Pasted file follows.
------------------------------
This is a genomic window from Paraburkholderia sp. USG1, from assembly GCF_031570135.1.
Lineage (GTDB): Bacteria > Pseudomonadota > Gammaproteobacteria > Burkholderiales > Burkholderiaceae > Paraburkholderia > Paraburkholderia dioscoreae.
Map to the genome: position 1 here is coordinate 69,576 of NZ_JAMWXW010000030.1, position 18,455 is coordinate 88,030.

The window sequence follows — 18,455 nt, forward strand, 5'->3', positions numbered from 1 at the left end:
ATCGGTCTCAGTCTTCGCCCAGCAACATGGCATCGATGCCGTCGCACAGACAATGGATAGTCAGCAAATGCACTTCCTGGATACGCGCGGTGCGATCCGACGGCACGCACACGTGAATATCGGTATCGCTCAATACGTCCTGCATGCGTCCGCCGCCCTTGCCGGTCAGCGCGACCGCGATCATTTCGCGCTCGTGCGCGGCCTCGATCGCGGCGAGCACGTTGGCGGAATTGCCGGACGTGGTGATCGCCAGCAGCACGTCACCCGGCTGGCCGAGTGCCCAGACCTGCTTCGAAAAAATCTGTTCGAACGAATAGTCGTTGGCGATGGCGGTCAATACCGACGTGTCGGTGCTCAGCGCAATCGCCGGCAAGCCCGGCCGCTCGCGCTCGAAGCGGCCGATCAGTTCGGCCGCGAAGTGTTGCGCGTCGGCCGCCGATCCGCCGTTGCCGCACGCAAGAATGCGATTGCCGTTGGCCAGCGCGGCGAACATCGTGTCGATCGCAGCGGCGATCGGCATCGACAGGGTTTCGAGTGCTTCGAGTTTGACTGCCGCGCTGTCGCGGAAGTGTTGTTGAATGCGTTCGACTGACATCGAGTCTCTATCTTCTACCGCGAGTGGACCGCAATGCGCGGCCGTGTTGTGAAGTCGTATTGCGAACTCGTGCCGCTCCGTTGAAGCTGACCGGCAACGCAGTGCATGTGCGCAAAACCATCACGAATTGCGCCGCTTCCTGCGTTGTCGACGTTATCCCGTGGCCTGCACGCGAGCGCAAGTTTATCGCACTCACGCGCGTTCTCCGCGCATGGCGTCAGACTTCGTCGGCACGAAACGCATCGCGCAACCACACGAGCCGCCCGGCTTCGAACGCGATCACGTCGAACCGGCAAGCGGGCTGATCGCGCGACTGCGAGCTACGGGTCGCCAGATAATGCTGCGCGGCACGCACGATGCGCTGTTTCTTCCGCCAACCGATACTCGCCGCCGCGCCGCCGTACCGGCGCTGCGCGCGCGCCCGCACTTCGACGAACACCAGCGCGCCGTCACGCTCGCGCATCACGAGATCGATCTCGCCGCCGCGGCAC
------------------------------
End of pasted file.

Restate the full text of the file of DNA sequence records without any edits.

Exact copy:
This is a genomic window from Paraburkholderia sp. USG1, from assembly GCF_031570135.1.
Lineage (GTDB): Bacteria > Pseudomonadota > Gammaproteobacteria > Burkholderiales > Burkholderiaceae > Paraburkholderia > Paraburkholderia dioscoreae.
Map to the genome: position 1 here is coordinate 69,576 of NZ_JAMWXW010000030.1, position 18,455 is coordinate 88,030.

The window sequence follows — 18,455 nt, forward strand, 5'->3', positions numbered from 1 at the left end:
ATCGGTCTCAGTCTTCGCCCAGCAACATGGCATCGATGCCGTCGCACAGACAATGGATAGTCAGCAAATGCACTTCCTGGATACGCGCGGTGCGATCCGACGGCACGCACACGTGAATATCGGTATCGCTCAATACGTCCTGCATGCGTCCGCCGCCCTTGCCGGTCAGCGCGACCGCGATCATTTCGCGCTCGTGCGCGGCCTCGATCGCGGCGAGCACGTTGGCGGAATTGCCGGACGTGGTGATCGCCAGCAGCACGTCACCCGGCTGGCCGAGTGCCCAGACCTGCTTCGAAAAAATCTGTTCGAACGAATAGTCGTTGGCGATGGCGGTCAATACCGACGTGTCGGTGCTCAGCGCAATCGCCGGCAAGCCCGGCCGCTCGCGCTCGAAGCGGCCGATCAGTTCGGCCGCGAAGTGTTGCGCGTCGGCCGCCGATCCGCCGTTGCCGCACGCAAGAATGCGATTGCCGTTGGCCAGCGCGGCGAACATCGTGTCGATCGCAGCGGCGATCGGCATCGACAGGGTTTCGAGTGCTTCGAGTTTGACTGCCGCGCTGTCGCGGAAGTGTTGTTGAATGCGTTCGACTGACATCGAGTCTCTATCTTCTACCGCGAGTGGACCGCAATGCGCGGCCGTGTTGTGAAGTCGTATTGCGAACTCGTGCCGCTCCGTTGAAGCTGACCGGCAACGCAGTGCATGTGCGCAAAACCATCACGAATTGCGCCGCTTCCTGCGTTGTCGACGTTATCCCGTGGCCTGCACGCGAGCGCAAGTTTATCGCACTCACGCGCGTTCTCCGCGCATGGCGTCAGACTTCGTCGGCACGAAACGCATCGCGCAACCACACGAGCCGCCCGGCTTCGAACGCGATCACGTCGAACCGGCAAGCGGGCTGATCGCGCGACTGCGAGCTACGGGTCGCCAGATAATGCTGCGCGGCACGCACGATGCGCTGTTTCTTCCGCCAACCGATACTCGCCGCCGCGCCGCCGTACCGGCGCTGCGCGCGCGCCCGCACTTCGACGAACACCAGCGCGCCGTCACGCTCGCGCATCACGAGATCGATCTCGCCGCCGCGGCAC